Geographical co-ordinates: Lat. 47 17' 16" N
Long. 018 06' 15" E
(Mapdatum WGS 84)
Co-ordinate precision: The co-ordinates given are somewhere halfway the gorge, but material can be found in quite a large area around this position as the ravine itself extends for more than a kilometre.
Other topographical information: Giving a description how to get to the site is nearly impossible, and even with a GPS-receiver you will need a good map to find your way from Bakonycsernye to Tüzkövesárok itself. We used the readily available tourist map No. 2 "A Bakony, északi rész" (Bakony, Northern part) in the good and detailed 1:40 000 series from Cartographia. This very reasonable priced maps as we were around less then 2 €) cover most touristically interesting regions of Hungary, which happen to coincide quite nicely with the areas you will be visiting on a sampling-tour, and can be found in nearly every local bookstore.
On this map the Tüzkövesárok can be found toward the right margin at (local) co-ordinates 44 East, 15 North.
Additional information: As we were visiting it was on a bit gloomy autumn afternoon which, combined with the dense forest cover and the fact we did forget to bring a tripod, made it quite impossible to shoot a worthwhile site picture. We might return to the area on another occasion, but this can take some time.

If any of our users has a good foto of the site, we will be happy to include it here.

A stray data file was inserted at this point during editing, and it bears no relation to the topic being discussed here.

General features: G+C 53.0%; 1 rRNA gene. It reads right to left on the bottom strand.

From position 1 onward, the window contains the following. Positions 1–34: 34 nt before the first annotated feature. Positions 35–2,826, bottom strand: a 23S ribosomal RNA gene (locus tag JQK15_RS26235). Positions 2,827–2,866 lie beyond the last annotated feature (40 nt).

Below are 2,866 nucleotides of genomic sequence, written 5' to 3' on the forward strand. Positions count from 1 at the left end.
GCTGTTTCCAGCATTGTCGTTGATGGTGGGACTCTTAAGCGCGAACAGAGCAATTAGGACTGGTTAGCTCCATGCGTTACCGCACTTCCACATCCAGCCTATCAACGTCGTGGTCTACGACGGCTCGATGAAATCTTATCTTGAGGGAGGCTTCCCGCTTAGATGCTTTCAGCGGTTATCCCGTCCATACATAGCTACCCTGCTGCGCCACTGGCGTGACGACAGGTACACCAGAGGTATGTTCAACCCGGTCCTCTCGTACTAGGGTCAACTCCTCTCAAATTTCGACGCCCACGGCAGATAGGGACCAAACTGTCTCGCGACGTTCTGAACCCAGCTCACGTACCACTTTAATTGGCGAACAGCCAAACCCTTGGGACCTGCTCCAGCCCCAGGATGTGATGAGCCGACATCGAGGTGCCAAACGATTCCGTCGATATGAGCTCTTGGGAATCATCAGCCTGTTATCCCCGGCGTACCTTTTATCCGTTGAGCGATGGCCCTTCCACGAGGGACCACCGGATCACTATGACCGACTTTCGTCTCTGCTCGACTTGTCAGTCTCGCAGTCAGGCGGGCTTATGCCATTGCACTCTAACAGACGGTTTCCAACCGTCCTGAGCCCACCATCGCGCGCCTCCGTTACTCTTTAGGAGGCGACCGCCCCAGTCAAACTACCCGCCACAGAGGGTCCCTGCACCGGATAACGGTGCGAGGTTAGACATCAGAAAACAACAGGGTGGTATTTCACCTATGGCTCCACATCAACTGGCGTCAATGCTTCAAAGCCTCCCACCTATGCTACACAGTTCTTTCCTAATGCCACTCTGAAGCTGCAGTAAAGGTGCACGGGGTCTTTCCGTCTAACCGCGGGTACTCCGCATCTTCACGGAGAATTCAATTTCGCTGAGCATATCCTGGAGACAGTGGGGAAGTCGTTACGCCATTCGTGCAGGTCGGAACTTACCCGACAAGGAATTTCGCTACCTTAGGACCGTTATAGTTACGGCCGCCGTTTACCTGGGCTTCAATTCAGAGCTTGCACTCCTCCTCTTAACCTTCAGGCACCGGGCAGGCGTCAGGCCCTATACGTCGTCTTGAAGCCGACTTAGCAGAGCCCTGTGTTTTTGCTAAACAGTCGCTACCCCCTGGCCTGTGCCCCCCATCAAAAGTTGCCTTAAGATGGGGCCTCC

Visitors information: As we visited the site while on our way from the Bakony Mountains towards Budapest, we didn't have much time to check out the local eating and drinking places, but driving through the village of Bakonycsernye we didn't see anything that appealed to us immediately. The site is within easy reach of Veszprém and Székesfehérvár, the nearest larger towns, if you are travelling by car.
Sampling information: We visited the site on our first major excursion in Hungary in the autumn of 1999, following the description in Bácskay 1995d. There is not too much material visible at the surface due to the forest cover, but enough can be found in the loose material on the bottom of the gully. As this is a known extraction site, do not hammer into the exposed sides of the gorge. You never know if you are just obliterating precious traces of prehistoric mining in doing so.
  Orange radiolarite with cortex
Foto: Matthias Rummer, 2001

For a full-blown picture of this sample, click on the thumbnail. (69 KBytes).

Reddish radiolarite
Foto: Matthias Rummer, 2001

For a full-blown picture of this sample, click on the thumbnail. (63 KBytes).

 
  Radiolarite embedded in parent rock
Foto: Matthias Rummer, 2001

For a full-blown picture of this sample, click on the thumbnail. (76 KBytes).

   
Sample description: Like said above, there is a bewildering variety of colours to be found at Bakonycsernye, but the predominant colours are shades of red. The piece at the left of the top row varies from 5-7.5YR 5/5 to 7.5YR 6/7 (yellowish red to reddish yellow). The one next to it is difficult to catch at the Munsell scale but lies somewhere between 2.5YR-5YR 5/3 (weak red to reddish brow) and 10YR-7.5YR 6/4 (light brown to light yellowish brown). The piece with cortex underneath is plain 5YR 5/4 (reddish brown), but we found also pieces (we might put them up sometime) that where very reminiscent of the material at Hárskút.

 

Last modified on:
January 12, 2002
Contents primarily by:
Rengert Elburg